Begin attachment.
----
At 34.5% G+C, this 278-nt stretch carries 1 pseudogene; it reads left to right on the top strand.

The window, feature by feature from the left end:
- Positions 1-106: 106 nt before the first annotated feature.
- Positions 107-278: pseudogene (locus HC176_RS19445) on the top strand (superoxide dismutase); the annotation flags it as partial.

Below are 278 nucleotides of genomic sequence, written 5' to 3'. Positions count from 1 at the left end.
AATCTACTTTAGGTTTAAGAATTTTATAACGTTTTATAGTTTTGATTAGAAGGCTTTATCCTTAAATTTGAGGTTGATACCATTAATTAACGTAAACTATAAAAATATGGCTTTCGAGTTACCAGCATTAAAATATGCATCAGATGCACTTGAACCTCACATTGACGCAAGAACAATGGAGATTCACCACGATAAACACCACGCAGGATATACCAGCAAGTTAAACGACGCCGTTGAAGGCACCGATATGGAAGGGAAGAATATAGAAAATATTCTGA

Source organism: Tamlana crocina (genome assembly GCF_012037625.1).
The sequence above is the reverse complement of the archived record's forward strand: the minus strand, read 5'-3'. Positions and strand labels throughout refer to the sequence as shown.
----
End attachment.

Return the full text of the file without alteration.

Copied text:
At 34.5% G+C, this 278-nt stretch carries 1 pseudogene; it reads left to right on the top strand.

The window, feature by feature from the left end:
- Positions 1-106: 106 nt before the first annotated feature.
- Positions 107-278: pseudogene (locus HC176_RS19445) on the top strand (superoxide dismutase); the annotation flags it as partial.

Below are 278 nucleotides of genomic sequence, written 5' to 3'. Positions count from 1 at the left end.
AATCTACTTTAGGTTTAAGAATTTTATAACGTTTTATAGTTTTGATTAGAAGGCTTTATCCTTAAATTTGAGGTTGATACCATTAATTAACGTAAACTATAAAAATATGGCTTTCGAGTTACCAGCATTAAAATATGCATCAGATGCACTTGAACCTCACATTGACGCAAGAACAATGGAGATTCACCACGATAAACACCACGCAGGATATACCAGCAAGTTAAACGACGCCGTTGAAGGCACCGATATGGAAGGGAAGAATATAGAAAATATTCTGA

Source organism: Tamlana crocina (genome assembly GCF_012037625.1).
The sequence above is the reverse complement of the archived record's forward strand: the minus strand, read 5'-3'. Positions and strand labels throughout refer to the sequence as shown.